Spectrum Frequency of FM signal Carrier Lower sidebands Upper sidebands f c -6 f m f c -5f m f c -4 f m f c -3f m f c -2f m f c -f m f c f c + f m f c +2f m f c +3f m f c +4f m f c +5 f m f c +6 f m 9 .

 The spectrum of an FM signal varies considerably in bandwidth depending upon the modulation index. you can compute the number and amplitudes of the significant sidebands.  This is done through a complex mathematical process (beyond the scope of this text) known as the Bessel functions. the wider the bandwidth of the FM signal.  The higher the modulation index.Determining the number of Significant Sidebands  Knowing the modulation index. 10 .

18 0.22 0.30 0.12 0.36 0.00 0.5 3.33 -0.19 -0.05 -0.02 0.34 0.31 0.02 0.0 12.30 0.45 0.0 4.40 -0.22 -0.35 0.25 0.27 0.01 - - -0.07 0.01 0.5 2.05 0.33 0.02 0.05 0.01 0.11 0.12 0.0 1.36 0.17 -0.22 0.23 0.09 0.50 0.04 0.06 0.39 5 - 6 - 7 - 8 - 9 - 10 - 11 - 12 - 13 - 14 - 15 - 16 - 0.31 0.18 0.0 10.77 0.12 11 .26 -0.22 0.21 0.51 0.17 0.03 0.29 -0.28 0.03 0.80 0.0 Sidebands Carrier 1.13 0.0 2.12 -0.25 0.06 0.05 0.44 0.13 0.21 0.15 0.94 0.01 0.06 0.03 0.25 0.11 0.01 0.0 15.06 -0.00 0.24 0.03 0.34 0.01 0.01 0.20 -0.00 0.10 -0.25 1 2 4 3 0.22 -0.07 -0.06 0.13 0.11 0.23 0.34 -0.02 0.23 0.20 0.12 0.06 0.06 0.04 0.24 -0.06 -0.5 1.03 -0.20 0.13 0.58 0.13 0.07 0.98 0.02 0.28 0.0 7.17 -0.25 0.24 0.35 0.24 -0.43 0.12 0.22 0.32 0.Bessel Functions Modulation Index 0.02 0.0 8.03 0.18 0.03 0.36 -0.29 0.20 0.0 9.13 0.07 -0.26 0.10 0.56 0.16 -0.24 0.09 -0.14 0.13 0.27 0.19 -0.13 0.05 -0.30 0.49 0.18 -0.03 -0.28 0.04 0.23 0.0 6.23 0.17 0.0 5.21 0.22 -0.30 0.05 -0.

BW = 2 x N x fm(max) Number of significant sidebands Maximum modulating freq  An alternative way to calculate the bandwidth of an FM signal is to use Carson‟s rule.Bandwidth  The total bandwidth can be determine by knowing the modulation index and using the Bessel table. BW = 2 (fd(max) + fm(max) ) Max freq deviation 12 .  The bandwidth can be determined using simple formula.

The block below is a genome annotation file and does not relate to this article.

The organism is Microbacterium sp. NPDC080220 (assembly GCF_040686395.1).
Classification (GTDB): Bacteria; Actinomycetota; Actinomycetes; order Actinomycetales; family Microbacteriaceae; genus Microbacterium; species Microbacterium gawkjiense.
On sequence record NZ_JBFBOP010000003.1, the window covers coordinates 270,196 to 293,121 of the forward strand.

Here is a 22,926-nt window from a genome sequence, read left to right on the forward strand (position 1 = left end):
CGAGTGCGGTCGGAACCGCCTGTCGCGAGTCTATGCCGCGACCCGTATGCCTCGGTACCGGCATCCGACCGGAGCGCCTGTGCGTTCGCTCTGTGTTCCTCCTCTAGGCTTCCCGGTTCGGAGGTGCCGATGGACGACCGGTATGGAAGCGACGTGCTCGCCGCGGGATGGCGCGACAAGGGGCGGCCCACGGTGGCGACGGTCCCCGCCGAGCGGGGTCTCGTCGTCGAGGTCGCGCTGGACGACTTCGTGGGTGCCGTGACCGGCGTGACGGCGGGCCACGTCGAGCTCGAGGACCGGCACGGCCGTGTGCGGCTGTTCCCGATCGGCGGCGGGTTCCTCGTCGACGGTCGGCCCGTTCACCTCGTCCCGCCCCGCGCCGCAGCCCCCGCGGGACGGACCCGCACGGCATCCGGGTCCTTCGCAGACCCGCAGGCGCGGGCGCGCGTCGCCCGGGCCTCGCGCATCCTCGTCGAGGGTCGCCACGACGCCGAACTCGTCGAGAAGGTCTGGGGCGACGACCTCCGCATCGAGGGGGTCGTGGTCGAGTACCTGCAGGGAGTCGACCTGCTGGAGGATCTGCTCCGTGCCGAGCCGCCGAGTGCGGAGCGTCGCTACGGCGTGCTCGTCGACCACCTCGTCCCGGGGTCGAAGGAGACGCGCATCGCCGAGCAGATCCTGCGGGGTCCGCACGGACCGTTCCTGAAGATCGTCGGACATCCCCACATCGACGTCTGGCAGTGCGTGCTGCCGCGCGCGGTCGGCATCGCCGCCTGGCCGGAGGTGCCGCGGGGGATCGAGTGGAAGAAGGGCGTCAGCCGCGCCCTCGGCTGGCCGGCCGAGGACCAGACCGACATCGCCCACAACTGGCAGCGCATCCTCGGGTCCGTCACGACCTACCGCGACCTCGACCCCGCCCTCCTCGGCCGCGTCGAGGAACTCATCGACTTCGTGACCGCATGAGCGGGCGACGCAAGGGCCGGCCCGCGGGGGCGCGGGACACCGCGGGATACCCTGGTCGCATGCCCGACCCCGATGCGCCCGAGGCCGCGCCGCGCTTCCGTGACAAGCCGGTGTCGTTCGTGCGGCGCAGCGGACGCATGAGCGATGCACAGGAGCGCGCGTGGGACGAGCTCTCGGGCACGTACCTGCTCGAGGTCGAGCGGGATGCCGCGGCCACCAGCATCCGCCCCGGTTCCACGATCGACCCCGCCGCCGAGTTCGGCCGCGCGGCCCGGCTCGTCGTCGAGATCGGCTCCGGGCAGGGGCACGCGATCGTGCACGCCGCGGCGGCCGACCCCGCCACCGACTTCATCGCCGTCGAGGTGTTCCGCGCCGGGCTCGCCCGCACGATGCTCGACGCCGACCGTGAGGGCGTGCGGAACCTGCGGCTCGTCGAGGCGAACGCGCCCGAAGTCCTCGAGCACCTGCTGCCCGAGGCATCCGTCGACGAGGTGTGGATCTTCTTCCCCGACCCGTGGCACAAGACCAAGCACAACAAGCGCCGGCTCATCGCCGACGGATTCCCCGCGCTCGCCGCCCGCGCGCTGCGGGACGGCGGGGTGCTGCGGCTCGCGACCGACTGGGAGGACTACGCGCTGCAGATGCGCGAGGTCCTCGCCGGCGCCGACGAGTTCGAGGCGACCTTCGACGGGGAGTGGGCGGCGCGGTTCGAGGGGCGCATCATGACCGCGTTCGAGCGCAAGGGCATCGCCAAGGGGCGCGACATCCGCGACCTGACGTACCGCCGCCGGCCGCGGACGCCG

11 0.77 m= 1 0.35 0.35 0.44 0.58 m= 2 0.0.02 fc+2fm fc+3fm 0.03 fc-4fm fc-3fm fc-2fm fc-fm fc fc+fm fc+2fm fc+3fm fc+4fm 13 .13 0.58 0.22 0.13 0.11 0.02 fc-3fm fc-2fm fc-fm fc fc+fm 0.03 0.44 0.

Draw the spectrum frequency 0.Given fm = 10 kHz and frequency deviation= 20 kHz.03 0.35 0.13 0.35 0.22 0.58 0.03 fc-40 kHz fc-30 kHz fc-20 kHz fc-10 kHz fc fc+10 kHz fc+20 kHz fc+30 kHz fc+40 kHz 14 .58 0.13 0.

FM versus AM   In general. capable of equivalent fidelity(accuracy with which an electronic system reproduces the sound or image of its input signal) and intelligibility. Provides better transmitter efficiency. FM offers some significant benefits over AM: 1. Although both modulation types are suitable for transmitting information from one place to another. FM is considered to be superior to AM. Better noise immunity – it rejects interfering signals because of the capture effects .  2. 15 .  Its disadvantage – uses an excessive amount of spectrum space.

the stronger signal „capture‟ the channel and will totally eliminate the weaker.  This is known as capture effect in FM. the capture effect allows the stronger signal to dominate while the weaker signal is eliminated. 16 . that will be ok.  In FM. interfering signal.Capture Effect  If the signal of one is more than twice the amplitude of the other.  As long as the desired signal is considerably stronger than the interfering signal.

 This is true for high-freq components in the modulating signal. 20 kHz 70 kHz 17 . noise still interferes with an FM signal. Eg: music.Pre-emphasis & De-emphasis  Despite the fact that FM has superior noise rejection qualities.  High-freq components are of a lower amplitudes.

a de-emphasis circuit is used at the receiver. providing a normal frequency response.  As a result.  The combined effect of pre-emphasis and de-emphasis is to increase the high-freq components during the transmission so that they will be stronger and not masked by noise. most FM systems use a technique known as pre-emphasis – helps to offset high-freq noise interference. 18 .  To return the frequency response to its normal level. the pre-emphasis at the transmitter is exactly offset by the de-emphasis circuit in the receiver.Pre-emphasis & De-emphasis  To overcome this.